Cupcakes and Passion Open a Gateway to Horror in Delilah S. Dawson’s Bloom

Cupcakes and Passion Open a Gateway to Horror in Delilah S. Dawson’s Bloom

io9 has shared the work of Delilah S. Dawson before (check out an excerpt from her 2021 dystopian thriller The Violence), and we’ve got another unsettling exclusive for you today: a first look at Bloom, the tale of two women whose powerful attraction evolves into something that’s supernaturally toxic.

First, here’s a synopsis. Beware the farmers’ market meet-cute!

Rosemary meets Ash at the farmers’ market. Ash — precise, pretty, and practically perfect — sells bars of soap in delicate pastel colours, sprinkle-spackled cupcakes stacked on scalloped stands, beeswax candles, jelly jars of honey, and glossy green plants.

Ro has never felt this way about another woman; with Ash, she wants to be her and have her in equal measure. But as her obsession with Ash consumes her, she may find she’s not the one doing the devouring…

Told in lush, delectable prose, this is a deliciously dark tale of passion taking an unsavoury turn…

Here’s the full cover, designed by Julia Lloyd and making its debut here on Gizmodo, followed by an excerpt from Bloom.

Image: Titan Books
Image: Titan Books
She feels eyes on her, a soft and curious prickle like moth feet, and she turns to find the most beautiful girl in the world staring at her. While attempting not to flatten a child, Ro has somehow managed to stumble into a stall she hasn’t seen before, and the girl behind the counter looks like a goddamn elf, like the apotheosis of cottagecore, like if a Studio Ghibli heroine could be a pale white girl with long hair as tawny and true as corn silk. On the table before her are bars of soap in delicate pastel colours, sprinkle-spackled cupcakes stacked on scalloped stands, butter-gold beeswax candles, jelly jars of honey with thick blocks of comb and gingham tops tied with ribbons. The sides of her stand feature wooden shelves crowded with glossy green plants in grower pots — plants with round leaves like lily pads and pointy leaves like puppet tongues and wide, veiny leaves like elephant ears. Ro doesn’t know their names, but she’s seen them on Instagram.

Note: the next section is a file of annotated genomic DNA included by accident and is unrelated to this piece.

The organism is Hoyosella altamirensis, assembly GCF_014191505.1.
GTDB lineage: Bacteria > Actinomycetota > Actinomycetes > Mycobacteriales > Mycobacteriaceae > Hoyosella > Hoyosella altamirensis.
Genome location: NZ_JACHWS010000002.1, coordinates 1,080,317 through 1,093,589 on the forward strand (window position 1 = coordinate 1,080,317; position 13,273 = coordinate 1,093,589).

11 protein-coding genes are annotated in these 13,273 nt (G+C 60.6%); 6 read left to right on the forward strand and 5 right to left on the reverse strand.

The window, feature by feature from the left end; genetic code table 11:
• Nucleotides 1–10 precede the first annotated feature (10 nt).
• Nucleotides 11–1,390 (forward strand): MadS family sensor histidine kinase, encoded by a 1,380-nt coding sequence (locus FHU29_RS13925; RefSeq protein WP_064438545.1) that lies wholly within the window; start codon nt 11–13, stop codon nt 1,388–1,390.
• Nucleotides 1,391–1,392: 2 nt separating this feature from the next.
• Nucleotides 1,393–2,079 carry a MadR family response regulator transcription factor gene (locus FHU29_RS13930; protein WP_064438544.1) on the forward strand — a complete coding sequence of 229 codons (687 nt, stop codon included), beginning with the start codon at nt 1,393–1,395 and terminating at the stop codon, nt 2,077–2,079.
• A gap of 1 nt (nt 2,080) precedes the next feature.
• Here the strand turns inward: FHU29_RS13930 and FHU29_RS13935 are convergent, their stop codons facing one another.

“See anything you like?” the girl says with a knowing smile.

For a moment, Ro can only stare at her, taking in the details of her ice-blue eyes and her constellation of freckles and her perfect, tiny teeth and the creamy skin revealed by the low-cut neck of her dress, which is lavender and long and airy and looks homemade, exactly like the sort of thing that should be worn right before someone is abducted to Faerie.

Ro doesn’t know what to say. Words are her world, and yet she is speechless. This happens sometimes. She understands books so much better than she understands people. That’s why she writes non-fiction, and that’s why she has trouble making friends and has mostly dated very nerdy guys who share her esoteric literary interests.

Before this moment, she was fairly certain she was straight, but now she is thrown into utter chaos.

“What flavour are the cupcakes?” she asks, deflecting.

The girl — because yes, of course she is a woman, and yet there is something uniquely fresh and innocent about her — points with a long, graceful finger. “Lavender, lemon, strawberry, vanilla. All the chocolate are gone, I’m afraid.”

“Do you make them yourself?” Because yes, yes, the more questions she asks, the more the girl has to answer and the longer Ro can stand here being mesmerised. She briefly wonders if eating the girl’s food is anything like Persephone slipping rose-red seeds between her lips in the Underworld.

“I do. It’s my grandmother’s recipe — well, the base recipe, at least. I like to experiment with frosting flavours.” She points to a dainty porcelain tray loaded with samples of cake, each bite-sized cylinder tufted with frosting. “Try one, if you like. The cupcakes are four dollars each or four for fifteen.”

Ro plucks one of the lavender samples and pops it in her mouth, painfully aware that the girl is watching her with sharp eyes. Flavour explodes on her palate — she’s never tasted frosting this silky before. She rubs it between her tongue and the roof of her mouth, luxuriating in it. Their eyes meet with an electric shock, and she feels seen, she feels known. She feels magic.

“Good God,” she murmurs as she chews. “That’s the most flawlessly unctuous thing I’ve ever tasted.”

The girl’s eyes brighten, and she smiles like a cat — she has a crooked canine.

Ro wants to lick it.

And she doesn’t know what to do with that information.

She swallows and wipes the crumbs from her lips, annoyed because she knows the hunter-green polish on her nails is chipped and that the girl has definitely noticed. Ro thinks of herself as a cosy mess; this girl is precise, polished, and practically perfect.

“Unctuous,” the girl says as if tasting the word for the first time.

Excerpt from Delilah S. Dawson’s Bloom reprinted by permission of Titan Books.

Bloom by Delilah S. Dawson is out October 3; you can pre-order a copy here.

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